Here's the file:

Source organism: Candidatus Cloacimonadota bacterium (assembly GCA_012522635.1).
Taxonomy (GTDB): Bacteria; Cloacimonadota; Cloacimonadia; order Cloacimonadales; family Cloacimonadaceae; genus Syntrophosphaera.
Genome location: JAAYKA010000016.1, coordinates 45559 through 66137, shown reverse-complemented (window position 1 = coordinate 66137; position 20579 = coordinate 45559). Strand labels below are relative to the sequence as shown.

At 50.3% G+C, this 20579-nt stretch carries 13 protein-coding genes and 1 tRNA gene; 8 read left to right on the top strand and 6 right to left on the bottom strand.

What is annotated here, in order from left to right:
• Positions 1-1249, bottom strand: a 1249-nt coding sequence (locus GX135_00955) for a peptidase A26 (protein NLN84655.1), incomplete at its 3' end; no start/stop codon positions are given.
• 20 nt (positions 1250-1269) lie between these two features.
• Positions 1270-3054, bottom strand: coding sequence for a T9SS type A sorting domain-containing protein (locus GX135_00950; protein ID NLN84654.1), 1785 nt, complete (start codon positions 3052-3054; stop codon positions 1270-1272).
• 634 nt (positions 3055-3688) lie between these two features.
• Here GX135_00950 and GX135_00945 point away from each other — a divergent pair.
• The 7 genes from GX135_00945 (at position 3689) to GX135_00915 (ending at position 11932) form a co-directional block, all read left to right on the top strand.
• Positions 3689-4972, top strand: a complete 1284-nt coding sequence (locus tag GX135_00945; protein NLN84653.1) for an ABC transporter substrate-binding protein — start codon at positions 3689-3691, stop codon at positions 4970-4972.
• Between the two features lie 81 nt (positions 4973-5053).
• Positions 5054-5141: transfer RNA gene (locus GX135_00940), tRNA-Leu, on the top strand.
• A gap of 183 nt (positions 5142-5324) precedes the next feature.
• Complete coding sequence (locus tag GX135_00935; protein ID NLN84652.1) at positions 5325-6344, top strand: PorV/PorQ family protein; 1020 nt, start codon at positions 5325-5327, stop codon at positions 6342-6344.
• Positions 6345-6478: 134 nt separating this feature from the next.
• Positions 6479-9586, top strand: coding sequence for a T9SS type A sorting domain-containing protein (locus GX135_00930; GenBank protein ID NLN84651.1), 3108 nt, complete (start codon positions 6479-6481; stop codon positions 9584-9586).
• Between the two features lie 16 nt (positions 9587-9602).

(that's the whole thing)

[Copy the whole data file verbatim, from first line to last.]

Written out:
Source organism: Candidatus Cloacimonadota bacterium (assembly GCA_012522635.1).
Taxonomy (GTDB): Bacteria; Cloacimonadota; Cloacimonadia; order Cloacimonadales; family Cloacimonadaceae; genus Syntrophosphaera.
Genome location: JAAYKA010000016.1, coordinates 45559 through 66137, shown reverse-complemented (window position 1 = coordinate 66137; position 20579 = coordinate 45559). Strand labels below are relative to the sequence as shown.

At 50.3% G+C, this 20579-nt stretch carries 13 protein-coding genes and 1 tRNA gene; 8 read left to right on the top strand and 6 right to left on the bottom strand.

What is annotated here, in order from left to right:
• Positions 1-1249, bottom strand: a 1249-nt coding sequence (locus GX135_00955) for a peptidase A26 (protein NLN84655.1), incomplete at its 3' end; no start/stop codon positions are given.
• 20 nt (positions 1250-1269) lie between these two features.
• Positions 1270-3054, bottom strand: coding sequence for a T9SS type A sorting domain-containing protein (locus GX135_00950; protein ID NLN84654.1), 1785 nt, complete (start codon positions 3052-3054; stop codon positions 1270-1272).
• 634 nt (positions 3055-3688) lie between these two features.
• Here GX135_00950 and GX135_00945 point away from each other — a divergent pair.
• The 7 genes from GX135_00945 (at position 3689) to GX135_00915 (ending at position 11932) form a co-directional block, all read left to right on the top strand.
• Positions 3689-4972, top strand: a complete 1284-nt coding sequence (locus tag GX135_00945; protein NLN84653.1) for an ABC transporter substrate-binding protein — start codon at positions 3689-3691, stop codon at positions 4970-4972.
• Between the two features lie 81 nt (positions 4973-5053).
• Positions 5054-5141: transfer RNA gene (locus GX135_00940), tRNA-Leu, on the top strand.
• A gap of 183 nt (positions 5142-5324) precedes the next feature.
• Complete coding sequence (locus tag GX135_00935; protein ID NLN84652.1) at positions 5325-6344, top strand: PorV/PorQ family protein; 1020 nt, start codon at positions 5325-5327, stop codon at positions 6342-6344.
• Positions 6345-6478: 134 nt separating this feature from the next.
• Positions 6479-9586, top strand: coding sequence for a T9SS type A sorting domain-containing protein (locus GX135_00930; GenBank protein ID NLN84651.1), 3108 nt, complete (start codon positions 6479-6481; stop codon positions 9584-9586).
• Between the two features lie 16 nt (positions 9587-9602).